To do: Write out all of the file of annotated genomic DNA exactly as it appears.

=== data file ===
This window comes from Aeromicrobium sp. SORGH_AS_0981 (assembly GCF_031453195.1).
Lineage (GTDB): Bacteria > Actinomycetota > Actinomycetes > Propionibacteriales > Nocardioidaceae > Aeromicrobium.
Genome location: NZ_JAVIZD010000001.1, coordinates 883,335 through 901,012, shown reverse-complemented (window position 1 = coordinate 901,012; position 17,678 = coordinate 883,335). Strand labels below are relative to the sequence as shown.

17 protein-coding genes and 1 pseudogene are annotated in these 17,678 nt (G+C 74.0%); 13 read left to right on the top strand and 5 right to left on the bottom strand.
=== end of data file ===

This window comes from Aeromicrobium sp. SORGH_AS_0981 (assembly GCF_031453195.1).
Lineage (GTDB): Bacteria > Actinomycetota > Actinomycetes > Propionibacteriales > Nocardioidaceae > Aeromicrobium.
Genome location: NZ_JAVIZD010000001.1, coordinates 883,335 through 901,012, shown reverse-complemented (window position 1 = coordinate 901,012; position 17,678 = coordinate 883,335). Strand labels below are relative to the sequence as shown.

17 protein-coding genes and 1 pseudogene are annotated in these 17,678 nt (G+C 74.0%); 13 read left to right on the top strand and 5 right to left on the bottom strand.